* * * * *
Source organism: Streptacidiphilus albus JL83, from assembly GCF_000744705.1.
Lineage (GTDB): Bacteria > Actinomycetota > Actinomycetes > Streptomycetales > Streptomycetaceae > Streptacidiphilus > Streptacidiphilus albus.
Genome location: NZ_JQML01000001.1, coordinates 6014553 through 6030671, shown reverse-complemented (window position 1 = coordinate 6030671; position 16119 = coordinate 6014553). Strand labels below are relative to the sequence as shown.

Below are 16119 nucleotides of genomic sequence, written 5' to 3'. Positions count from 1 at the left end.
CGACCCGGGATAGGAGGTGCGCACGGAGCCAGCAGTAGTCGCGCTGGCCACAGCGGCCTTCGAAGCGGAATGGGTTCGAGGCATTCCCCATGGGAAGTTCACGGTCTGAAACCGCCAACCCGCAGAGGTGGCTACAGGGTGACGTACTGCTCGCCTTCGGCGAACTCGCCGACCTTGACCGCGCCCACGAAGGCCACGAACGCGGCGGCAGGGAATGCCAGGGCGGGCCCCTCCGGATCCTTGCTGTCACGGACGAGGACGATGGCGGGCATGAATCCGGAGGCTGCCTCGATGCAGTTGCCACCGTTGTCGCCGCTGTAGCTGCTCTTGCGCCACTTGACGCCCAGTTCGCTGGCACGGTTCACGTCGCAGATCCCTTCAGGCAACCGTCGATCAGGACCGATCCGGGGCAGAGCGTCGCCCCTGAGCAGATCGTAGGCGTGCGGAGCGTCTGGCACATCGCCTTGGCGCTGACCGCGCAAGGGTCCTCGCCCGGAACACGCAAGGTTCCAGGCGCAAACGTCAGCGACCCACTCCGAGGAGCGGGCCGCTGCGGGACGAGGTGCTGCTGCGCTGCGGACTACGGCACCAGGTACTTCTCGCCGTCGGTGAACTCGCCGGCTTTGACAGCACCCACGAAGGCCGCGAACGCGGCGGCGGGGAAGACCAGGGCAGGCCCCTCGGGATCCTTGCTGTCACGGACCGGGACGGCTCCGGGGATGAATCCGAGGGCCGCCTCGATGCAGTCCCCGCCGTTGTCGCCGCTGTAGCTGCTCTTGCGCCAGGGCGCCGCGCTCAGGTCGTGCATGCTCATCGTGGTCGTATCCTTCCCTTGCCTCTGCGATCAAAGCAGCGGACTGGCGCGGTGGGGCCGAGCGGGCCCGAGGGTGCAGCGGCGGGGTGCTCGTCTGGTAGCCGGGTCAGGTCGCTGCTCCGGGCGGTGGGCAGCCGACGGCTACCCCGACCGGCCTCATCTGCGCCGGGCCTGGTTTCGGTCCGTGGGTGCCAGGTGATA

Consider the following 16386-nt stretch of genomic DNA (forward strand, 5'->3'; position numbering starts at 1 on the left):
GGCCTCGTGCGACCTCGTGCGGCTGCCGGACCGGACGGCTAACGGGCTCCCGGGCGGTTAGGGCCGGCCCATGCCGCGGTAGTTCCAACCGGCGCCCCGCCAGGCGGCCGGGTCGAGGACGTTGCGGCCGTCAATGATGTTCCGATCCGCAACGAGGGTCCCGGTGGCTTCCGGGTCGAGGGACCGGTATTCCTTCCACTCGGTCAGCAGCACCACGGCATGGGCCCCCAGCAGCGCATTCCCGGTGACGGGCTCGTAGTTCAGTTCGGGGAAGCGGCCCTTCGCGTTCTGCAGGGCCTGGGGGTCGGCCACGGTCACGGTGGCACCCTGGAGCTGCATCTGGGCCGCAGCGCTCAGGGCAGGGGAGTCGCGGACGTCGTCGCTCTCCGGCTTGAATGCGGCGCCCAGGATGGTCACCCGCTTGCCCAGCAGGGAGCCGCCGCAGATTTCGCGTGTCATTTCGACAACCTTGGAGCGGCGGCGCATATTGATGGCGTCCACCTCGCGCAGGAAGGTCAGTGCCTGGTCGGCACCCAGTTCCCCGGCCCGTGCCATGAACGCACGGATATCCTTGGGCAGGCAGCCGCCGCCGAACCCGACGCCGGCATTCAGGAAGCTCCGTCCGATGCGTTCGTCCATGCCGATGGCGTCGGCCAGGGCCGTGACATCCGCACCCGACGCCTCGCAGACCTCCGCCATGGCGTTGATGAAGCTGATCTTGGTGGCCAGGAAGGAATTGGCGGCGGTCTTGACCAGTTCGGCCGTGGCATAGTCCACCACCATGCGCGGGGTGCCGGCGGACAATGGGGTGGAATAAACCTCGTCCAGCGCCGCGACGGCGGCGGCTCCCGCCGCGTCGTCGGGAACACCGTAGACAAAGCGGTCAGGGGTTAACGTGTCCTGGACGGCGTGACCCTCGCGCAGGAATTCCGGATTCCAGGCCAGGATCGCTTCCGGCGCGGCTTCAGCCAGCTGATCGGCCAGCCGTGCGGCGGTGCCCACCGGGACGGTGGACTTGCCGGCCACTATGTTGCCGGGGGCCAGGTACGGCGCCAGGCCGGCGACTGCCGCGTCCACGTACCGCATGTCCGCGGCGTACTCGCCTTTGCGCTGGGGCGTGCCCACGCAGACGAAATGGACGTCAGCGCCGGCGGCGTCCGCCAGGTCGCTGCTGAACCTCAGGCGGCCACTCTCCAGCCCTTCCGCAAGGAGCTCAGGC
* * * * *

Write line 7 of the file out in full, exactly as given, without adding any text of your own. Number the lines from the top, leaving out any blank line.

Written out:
GGCCTCGTGCGACCTCGTGCGGCTGCCGGACCGGACGGCTAACGGGCTCCCGGGCGGTTAGGGCCGGCCCATGCCGCGGTAGTTCCAACCGGCGCCCCGCCAGGCGGCCGGGTCGAGGACGTTGCGGCCGTCAATGATGTTCCGATCCGCAACGAGGGTCCCGGTGGCTTCCGGGTCGAGGGACCGGTATTCCTTCCACTCGGTCAGCAGCACCACGGCATGGGCCCCCAGCAGCGCATTCCCGGTGACGGGCTCGTAGTTCAGTTCGGGGAAGCGGCCCTTCGCGTTCTGCAGGGCCTGGGGGTCGGCCACGGTCACGGTGGCACCCTGGAGCTGCATCTGGGCCGCAGCGCTCAGGGCAGGGGAGTCGCGGACGTCGTCGCTCTCCGGCTTGAATGCGGCGCCCAGGATGGTCACCCGCTTGCCCAGCAGGGAGCCGCCGCAGATTTCGCGTGTCATTTCGACAACCTTGGAGCGGCGGCGCATATTGATGGCGTCCACCTCGCGCAGGAAGGTCAGTGCCTGGTCGGCACCCAGTTCCCCGGCCCGTGCCATGAACGCACGGATATCCTTGGGCAGGCAGCCGCCGCCGAACCCGACGCCGGCATTCAGGAAGCTCCGTCCGATGCGTTCGTCCATGCCGATGGCGTCGGCCAGGGCCGTGACATCCGCACCCGACGCCTCGCAGACCTCCGCCATGGCGTTGATGAAGCTGATCTTGGTGGCCAGGAAGGAATTGGCGGCGGTCTTGACCAGTTCGGCCGTGGCATAGTCCACCACCATGCGCGGGGTGCCGGCGGACAATGGGGTGGAATAAACCTCGTCCAGCGCCGCGACGGCGGCGGCTCCCGCCGCGTCGTCGGGAACACCGTAGACAAAGCGGTCAGGGGTTAACGTGTCCTGGACGGCGTGACCCTCGCGCAGGAATTCCGGATTCCAGGCCAGGATCGCTTCCGGCGCGGCTTCAGCCAGCTGATCGGCCAGCCGTGCGGCGGTGCCCACCGGGACGGTGGACTTGCCGGCCACTATGTTGCCGGGGGCCAGGTACGGCGCCAGGCCGGCGACTGCCGCGTCCACGTACCGCATGTCCGCGGCGTACTCGCCTTTGCGCTGGGGCGTGCCCACGCAGACGAAATGGACGTCAGCGCCGGCGGCGTCCGCCAGGTCGCTGCTGAACCTCAGGCGGCCACTCTCCAGCCCTTCCGCAAGGAGCTCAGGC